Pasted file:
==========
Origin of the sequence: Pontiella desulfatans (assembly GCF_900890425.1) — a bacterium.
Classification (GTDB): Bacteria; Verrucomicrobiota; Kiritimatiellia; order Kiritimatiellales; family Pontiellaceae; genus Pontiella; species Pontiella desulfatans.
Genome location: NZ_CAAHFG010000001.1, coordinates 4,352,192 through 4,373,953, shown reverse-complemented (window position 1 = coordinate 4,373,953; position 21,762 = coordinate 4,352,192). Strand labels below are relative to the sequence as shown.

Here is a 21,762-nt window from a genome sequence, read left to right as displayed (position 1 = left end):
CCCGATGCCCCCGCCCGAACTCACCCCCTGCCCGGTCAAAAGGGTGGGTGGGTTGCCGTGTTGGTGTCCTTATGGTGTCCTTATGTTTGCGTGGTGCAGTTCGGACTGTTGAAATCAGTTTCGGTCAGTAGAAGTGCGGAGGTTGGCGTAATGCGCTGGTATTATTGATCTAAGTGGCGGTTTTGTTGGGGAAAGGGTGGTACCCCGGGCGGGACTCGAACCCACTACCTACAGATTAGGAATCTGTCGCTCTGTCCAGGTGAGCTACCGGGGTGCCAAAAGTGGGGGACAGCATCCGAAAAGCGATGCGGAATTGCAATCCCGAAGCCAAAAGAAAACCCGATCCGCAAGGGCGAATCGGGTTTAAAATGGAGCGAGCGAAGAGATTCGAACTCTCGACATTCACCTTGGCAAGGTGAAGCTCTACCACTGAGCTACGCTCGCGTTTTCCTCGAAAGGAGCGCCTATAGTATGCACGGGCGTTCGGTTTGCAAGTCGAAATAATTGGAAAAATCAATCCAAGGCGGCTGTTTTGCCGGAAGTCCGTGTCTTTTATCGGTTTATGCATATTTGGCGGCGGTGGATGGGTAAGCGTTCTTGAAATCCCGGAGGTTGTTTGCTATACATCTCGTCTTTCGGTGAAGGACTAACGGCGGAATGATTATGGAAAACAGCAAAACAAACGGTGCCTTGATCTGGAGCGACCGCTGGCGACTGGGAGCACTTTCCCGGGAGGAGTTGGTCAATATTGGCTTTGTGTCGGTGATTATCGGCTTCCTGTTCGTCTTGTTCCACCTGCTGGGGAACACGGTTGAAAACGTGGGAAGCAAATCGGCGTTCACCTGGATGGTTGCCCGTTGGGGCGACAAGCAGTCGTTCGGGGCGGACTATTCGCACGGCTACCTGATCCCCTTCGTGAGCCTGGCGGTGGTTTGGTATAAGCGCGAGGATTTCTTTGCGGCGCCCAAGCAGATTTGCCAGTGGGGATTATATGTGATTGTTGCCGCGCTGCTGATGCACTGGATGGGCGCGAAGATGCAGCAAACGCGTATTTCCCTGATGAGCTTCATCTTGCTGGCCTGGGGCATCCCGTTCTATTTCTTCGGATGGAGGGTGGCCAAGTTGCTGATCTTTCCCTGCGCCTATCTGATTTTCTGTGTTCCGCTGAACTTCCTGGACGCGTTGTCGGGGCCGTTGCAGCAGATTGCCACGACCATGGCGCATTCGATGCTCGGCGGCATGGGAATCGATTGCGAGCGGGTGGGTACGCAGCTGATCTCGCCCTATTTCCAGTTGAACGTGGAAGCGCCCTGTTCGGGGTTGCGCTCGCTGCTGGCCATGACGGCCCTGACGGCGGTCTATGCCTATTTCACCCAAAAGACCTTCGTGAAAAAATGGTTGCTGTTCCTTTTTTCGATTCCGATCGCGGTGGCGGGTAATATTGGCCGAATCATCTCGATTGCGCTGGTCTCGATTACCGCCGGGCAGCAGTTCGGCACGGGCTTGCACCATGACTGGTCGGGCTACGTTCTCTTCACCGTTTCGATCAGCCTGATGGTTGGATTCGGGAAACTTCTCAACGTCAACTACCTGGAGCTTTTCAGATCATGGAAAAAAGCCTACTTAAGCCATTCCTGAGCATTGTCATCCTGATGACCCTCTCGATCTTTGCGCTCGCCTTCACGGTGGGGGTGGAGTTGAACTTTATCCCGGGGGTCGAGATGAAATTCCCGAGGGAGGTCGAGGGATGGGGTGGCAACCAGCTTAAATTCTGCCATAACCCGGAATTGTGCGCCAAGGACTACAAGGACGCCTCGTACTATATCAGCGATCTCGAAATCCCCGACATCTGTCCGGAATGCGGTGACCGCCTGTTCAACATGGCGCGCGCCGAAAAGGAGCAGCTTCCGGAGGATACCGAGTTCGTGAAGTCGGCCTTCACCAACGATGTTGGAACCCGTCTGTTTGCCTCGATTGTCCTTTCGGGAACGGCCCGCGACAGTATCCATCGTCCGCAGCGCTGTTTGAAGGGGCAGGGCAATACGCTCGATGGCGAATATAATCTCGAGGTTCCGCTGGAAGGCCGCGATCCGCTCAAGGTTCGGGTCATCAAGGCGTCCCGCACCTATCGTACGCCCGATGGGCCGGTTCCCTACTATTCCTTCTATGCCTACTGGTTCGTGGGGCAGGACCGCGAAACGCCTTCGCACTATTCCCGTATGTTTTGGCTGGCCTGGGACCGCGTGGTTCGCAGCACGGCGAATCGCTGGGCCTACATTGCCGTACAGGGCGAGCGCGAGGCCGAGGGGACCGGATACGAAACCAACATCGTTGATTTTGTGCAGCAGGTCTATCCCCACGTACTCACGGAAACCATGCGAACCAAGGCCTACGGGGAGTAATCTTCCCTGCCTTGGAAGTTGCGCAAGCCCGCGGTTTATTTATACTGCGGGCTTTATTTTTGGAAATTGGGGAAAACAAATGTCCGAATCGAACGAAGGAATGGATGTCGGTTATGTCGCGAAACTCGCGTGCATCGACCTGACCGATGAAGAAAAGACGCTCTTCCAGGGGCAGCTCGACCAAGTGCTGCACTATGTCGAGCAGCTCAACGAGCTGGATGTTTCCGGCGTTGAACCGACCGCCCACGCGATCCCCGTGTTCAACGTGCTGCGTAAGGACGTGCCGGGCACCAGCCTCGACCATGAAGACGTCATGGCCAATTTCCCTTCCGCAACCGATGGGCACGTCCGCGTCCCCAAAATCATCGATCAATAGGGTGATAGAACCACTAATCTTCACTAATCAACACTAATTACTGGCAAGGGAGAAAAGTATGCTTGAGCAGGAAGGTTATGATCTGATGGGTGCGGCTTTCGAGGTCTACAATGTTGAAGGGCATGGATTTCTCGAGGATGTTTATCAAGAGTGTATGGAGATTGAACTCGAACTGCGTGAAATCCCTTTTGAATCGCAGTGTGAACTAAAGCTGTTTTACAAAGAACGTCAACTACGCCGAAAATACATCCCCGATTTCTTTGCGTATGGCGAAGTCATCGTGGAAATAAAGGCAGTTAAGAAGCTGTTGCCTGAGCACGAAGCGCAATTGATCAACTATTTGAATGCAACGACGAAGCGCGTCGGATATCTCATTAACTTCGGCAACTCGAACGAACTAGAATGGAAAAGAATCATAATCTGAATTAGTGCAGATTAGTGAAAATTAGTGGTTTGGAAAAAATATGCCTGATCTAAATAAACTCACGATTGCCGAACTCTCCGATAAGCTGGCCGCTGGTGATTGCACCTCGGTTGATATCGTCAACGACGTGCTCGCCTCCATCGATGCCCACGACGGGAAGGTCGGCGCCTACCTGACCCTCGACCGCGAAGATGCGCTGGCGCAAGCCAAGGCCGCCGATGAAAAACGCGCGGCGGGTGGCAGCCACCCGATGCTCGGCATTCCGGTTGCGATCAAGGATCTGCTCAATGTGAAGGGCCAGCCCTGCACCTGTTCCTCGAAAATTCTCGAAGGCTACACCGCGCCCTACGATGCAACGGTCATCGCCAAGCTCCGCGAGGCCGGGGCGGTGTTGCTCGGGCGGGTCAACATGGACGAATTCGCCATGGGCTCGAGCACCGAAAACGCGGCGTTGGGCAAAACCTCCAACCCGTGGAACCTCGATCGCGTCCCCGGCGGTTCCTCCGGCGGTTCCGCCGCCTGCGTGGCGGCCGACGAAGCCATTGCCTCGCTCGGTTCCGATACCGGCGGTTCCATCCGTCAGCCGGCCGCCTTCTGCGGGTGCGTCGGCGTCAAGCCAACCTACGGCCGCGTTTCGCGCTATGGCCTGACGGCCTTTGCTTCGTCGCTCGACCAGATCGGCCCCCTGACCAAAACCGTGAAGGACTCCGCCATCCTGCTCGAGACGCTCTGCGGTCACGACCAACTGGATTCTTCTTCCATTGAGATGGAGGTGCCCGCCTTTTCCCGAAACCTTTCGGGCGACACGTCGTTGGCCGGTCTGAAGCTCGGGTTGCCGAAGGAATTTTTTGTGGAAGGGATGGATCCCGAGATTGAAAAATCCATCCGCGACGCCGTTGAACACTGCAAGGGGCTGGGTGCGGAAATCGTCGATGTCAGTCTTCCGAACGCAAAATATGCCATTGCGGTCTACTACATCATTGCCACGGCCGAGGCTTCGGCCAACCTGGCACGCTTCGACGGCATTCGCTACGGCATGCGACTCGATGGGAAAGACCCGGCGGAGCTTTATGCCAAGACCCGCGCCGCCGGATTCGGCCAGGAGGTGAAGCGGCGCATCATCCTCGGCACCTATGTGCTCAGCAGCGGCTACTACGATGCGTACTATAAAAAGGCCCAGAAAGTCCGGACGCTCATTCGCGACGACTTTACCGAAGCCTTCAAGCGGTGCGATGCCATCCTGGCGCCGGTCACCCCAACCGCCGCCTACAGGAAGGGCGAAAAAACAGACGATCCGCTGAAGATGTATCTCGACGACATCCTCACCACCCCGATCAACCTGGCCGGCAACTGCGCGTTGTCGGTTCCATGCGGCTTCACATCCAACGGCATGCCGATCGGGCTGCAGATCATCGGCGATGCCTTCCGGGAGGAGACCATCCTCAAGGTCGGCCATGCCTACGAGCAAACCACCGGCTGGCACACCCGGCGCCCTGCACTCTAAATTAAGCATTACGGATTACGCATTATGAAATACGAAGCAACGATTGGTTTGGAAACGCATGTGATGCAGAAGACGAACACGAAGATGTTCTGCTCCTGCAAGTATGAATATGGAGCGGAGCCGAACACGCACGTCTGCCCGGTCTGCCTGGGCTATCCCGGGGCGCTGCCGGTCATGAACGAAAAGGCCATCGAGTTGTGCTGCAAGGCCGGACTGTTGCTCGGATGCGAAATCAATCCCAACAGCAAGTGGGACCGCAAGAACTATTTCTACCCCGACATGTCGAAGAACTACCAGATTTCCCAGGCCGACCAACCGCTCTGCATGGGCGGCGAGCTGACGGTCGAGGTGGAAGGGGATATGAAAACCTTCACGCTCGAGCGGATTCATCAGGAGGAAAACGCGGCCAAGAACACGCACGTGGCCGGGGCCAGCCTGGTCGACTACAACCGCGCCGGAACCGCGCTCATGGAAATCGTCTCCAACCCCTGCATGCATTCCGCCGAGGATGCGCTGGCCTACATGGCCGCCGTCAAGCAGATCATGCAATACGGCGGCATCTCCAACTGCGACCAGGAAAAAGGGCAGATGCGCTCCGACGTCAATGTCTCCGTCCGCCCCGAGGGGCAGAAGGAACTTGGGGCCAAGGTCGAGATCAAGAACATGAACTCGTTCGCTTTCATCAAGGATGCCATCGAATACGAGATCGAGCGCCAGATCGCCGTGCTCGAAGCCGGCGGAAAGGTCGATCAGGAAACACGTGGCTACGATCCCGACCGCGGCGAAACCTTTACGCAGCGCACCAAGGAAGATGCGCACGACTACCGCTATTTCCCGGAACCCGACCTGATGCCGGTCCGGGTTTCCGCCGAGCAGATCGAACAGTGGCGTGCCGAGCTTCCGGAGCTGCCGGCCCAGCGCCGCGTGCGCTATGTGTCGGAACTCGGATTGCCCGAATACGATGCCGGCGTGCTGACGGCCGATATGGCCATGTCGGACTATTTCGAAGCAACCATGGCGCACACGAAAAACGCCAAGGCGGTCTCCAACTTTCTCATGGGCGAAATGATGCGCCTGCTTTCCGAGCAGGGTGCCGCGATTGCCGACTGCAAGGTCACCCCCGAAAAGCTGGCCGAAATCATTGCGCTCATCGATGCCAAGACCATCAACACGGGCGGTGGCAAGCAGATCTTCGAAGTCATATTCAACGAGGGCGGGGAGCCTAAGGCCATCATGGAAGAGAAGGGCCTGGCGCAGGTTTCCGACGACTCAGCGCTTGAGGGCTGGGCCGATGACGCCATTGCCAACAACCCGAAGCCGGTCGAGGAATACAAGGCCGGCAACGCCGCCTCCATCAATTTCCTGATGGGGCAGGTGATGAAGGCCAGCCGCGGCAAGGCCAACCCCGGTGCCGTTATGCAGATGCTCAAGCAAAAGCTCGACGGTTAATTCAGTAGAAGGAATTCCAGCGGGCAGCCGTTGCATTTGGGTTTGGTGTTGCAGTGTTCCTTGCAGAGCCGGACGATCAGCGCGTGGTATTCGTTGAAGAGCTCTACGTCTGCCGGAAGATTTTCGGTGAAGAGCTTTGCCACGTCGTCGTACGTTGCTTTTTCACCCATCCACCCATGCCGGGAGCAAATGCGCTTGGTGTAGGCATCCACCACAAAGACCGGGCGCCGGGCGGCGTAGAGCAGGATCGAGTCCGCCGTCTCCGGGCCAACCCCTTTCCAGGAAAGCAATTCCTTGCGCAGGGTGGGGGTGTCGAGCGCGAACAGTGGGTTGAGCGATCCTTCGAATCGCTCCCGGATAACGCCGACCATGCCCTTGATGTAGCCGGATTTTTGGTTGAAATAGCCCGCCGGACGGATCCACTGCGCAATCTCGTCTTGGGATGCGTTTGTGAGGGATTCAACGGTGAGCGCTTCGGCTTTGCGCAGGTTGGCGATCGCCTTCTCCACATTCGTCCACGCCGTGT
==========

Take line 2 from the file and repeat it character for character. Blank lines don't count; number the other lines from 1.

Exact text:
Classification (GTDB): Bacteria; Verrucomicrobiota; Kiritimatiellia; order Kiritimatiellales; family Pontiellaceae; genus Pontiella; species Pontiella desulfatans.